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America's Cup: Thirty days on the AC72 clock    

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'Oracle Team USA’s second wingsail being loaded at the Port of Auckland.'    Ivor Wilkins/www.americascup.com©

Welcome to Sail-World.com's fifth America's Cup Newsletter for the 34th America's Cup.

Emirates Team New Zealand became the first and probably only team to reach the maximum allowance of 30 sailing days in their AC72, before the deadline of January 31, 2013.

In fact, the current Louis Vuitton Cup holder reached their quota on December 12, 2012 – about six weeks ahead of the deadline.

What does this all mean?

Emirates Team NZ heads for home on Day 30 -  © Richard Gladwell?nid=105070   Click Here to view large photo

Of the two boat teams, it means that Emirates Team NZ have maximized their options in terms of sailing days, and data gathering. Currently they probably have the best knowledge of the AC72 catamaran of all the teams.

Artemis Racing would seem to be back on course, after dropping their skipper Terry Hutchinson. They currently have 20 sailing days left, and at the current rate of progress, seem unlikely to work through the full extent of that program. But on the positive side of their ledger, of the two San Francisco based teams, Artemis Racing have the most sailing time, and will be well ahead of their current mark, come the end of January.

Artemis Racing’s first AC72 emerges prior to launch in San Francisco -  Sander van der Borch?nid=105070_- Artemis Racing ©  

Artemis Racing will also not have to go through the transition process to San Francisco that both the Auckland based teams will have to undergo at the end of April - which will cost them at least six weeks in downtime, maybe more. Artemis Racing should at that stage have two AC72’s racing, and provided they can effectively run the logistics of that program, then they should make another gain.

Yet to be announced is whether Artemis Racing will run a two-boat program. Emirates Team NZ MD Grant Dalton, told Sail-World in an interview in this edition, that he believed it was not effective to run a two boat AC72 program, citing three hours to launch, and three hours for pack up for the three boats. Whether other teams see it that way, will be a point of interest, later in 2013.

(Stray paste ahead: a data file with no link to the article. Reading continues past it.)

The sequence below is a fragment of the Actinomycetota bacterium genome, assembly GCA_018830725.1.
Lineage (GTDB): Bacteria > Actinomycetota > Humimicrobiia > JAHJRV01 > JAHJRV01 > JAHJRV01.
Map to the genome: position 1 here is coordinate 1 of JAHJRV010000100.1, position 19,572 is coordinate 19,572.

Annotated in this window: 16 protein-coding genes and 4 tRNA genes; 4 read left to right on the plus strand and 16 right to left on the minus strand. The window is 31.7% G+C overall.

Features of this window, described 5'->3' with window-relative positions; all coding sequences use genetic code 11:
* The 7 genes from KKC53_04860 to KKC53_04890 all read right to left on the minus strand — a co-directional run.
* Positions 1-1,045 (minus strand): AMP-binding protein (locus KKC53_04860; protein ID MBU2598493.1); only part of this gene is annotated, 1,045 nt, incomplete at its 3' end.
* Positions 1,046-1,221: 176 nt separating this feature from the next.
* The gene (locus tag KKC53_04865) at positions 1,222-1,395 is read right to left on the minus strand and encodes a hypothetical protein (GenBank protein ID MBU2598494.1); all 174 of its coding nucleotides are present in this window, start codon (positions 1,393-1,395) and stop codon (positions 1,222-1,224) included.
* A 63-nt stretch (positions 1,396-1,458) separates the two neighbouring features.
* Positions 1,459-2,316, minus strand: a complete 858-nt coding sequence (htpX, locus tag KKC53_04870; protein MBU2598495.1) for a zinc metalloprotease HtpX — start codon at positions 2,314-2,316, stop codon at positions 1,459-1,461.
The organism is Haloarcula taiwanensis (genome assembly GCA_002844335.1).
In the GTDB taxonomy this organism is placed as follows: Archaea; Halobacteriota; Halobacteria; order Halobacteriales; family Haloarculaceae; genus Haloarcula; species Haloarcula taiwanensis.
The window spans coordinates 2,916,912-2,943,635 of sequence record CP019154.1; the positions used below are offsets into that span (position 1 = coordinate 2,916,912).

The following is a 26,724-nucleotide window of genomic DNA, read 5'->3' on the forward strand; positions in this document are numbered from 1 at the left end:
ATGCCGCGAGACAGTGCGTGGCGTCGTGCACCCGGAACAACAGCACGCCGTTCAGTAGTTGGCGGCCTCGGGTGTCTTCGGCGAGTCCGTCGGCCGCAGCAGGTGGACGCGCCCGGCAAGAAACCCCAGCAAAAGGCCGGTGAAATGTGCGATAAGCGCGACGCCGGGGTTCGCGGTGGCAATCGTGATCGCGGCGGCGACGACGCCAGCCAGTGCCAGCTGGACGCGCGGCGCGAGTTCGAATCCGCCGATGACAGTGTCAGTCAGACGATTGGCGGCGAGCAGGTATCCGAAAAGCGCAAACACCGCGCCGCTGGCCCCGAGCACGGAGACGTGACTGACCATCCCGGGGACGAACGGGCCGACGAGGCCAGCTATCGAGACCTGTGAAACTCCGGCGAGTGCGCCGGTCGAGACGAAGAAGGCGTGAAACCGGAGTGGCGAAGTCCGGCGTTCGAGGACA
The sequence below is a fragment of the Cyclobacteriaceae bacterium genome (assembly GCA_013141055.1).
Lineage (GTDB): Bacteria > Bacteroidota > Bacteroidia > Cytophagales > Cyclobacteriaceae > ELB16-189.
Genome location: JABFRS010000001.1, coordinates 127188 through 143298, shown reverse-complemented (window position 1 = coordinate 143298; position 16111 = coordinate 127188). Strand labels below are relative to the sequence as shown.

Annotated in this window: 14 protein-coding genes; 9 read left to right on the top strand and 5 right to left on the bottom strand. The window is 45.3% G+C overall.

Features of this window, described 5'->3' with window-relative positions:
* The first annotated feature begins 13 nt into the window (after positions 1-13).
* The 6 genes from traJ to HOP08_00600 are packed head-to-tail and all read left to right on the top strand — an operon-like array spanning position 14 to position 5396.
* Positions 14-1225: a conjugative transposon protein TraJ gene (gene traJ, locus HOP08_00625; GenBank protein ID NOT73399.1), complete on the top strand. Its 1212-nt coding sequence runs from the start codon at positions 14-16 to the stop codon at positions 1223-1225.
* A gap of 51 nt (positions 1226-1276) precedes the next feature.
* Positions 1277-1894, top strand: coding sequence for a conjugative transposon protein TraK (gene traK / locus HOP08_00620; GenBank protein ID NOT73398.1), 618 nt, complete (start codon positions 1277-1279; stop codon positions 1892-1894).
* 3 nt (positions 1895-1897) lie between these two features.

Oracle Team USA’s SAC72 USA-17 under repair and rebuild in San Francisco -  OracleTeam USA©?nid=105070  

Oracle Team USA have largely maintained radio silence - until the departure of their second wingsail from Core Builders Composites in Warkworth, New Zealand. The event was captured by several of the Auckland based America’s Cup media. Later the team issued several videos from key players in New Zealand and San Francsico, including one from General Manager, Grant Simmer answering a few of the vital questions about launch dates, and the like. This is but one of the featured videos and interviews in this edition of Sail-World.com’s America’s Cup newsletter.

We expect Oracle to be back on track in early February. Sure, they have lost 22 available sailing days, but the same comments made about Artemis Racing, also apply equally to the Defender. They have the additional luxury about not being required to formally race until September, two months after the Challengers.

For the Challengers, the Qualification Rounds of the Louis Vuitton Cup would seem to be vital target practice – free of any legal challenge over working with another team – and with the added bonus that the series will count for little until the Semi-Finals are sailed, when just one boat will drop out, maybe.


Luna Rossa, too have been silent about their sailing program, but have certainly had a lot to say to the International Jury, with a protest against Oracle Team USA over a breach of the Surveillance requirements of the Protocol.

In this edition, we carry the details of the Protest, some commentary ahead of the decision, and the actual decision of the International Jury.

Emirates Team New Zealand sailing at speed showing the beatifully twisted wingsail -  Chris Cameron-ETNZ©?nid=105070   Click Here to view large photo
OTUSA was found to have infringed, and committed what we believe to be a professional foul. At this juncture the Int Jury have found against the America’s Cup Defender, and are now awaiting submissions from the teams, before announcing a penalty. Whether that will be 'ice-cream money' or something more substantial, remains to be seen.

While the Defender have been taking a beating in the Jury room, no-one can say that team boss, Larry Ellison didn’t live up to his word, when he said in 2010 that a neutral race management would be established. In a normal Cup, most of the decisions that OTUSA have 'lost' would have been dismissed by the Defenders and their acquiescent organizational infrastructures. Not so, this time around.

Seasons Greetings to all America’s Cup fans. In just a few days we will be in the year of the 34th America’s Cup – 2013.

We will be publishing further America's Cup newsletters, when there is sufficient content and/or on milestone occasions - we expect this to be once a month, until the start of the Louis Vuitton Cup.

Good sailing!

Richard Gladwell
Sail-World's America's Cup News Editor

Luna Rossa and Emirates Team New Zealand, racing on the Hauraki Gulf, December 2012 -  Luna Rossa Challenge 2013?nid=105070   Click Here to view large photo

Emirates Team New Zealand training with the team’s first AC72 on the Hauraki Gulf, on the day of the tornado in Auckland -  Chris Cameron-ETNZ©?nid=105070   Click Here to view large photo



by .
- 7:58 AM Fri 28 Dec 2012 GMT





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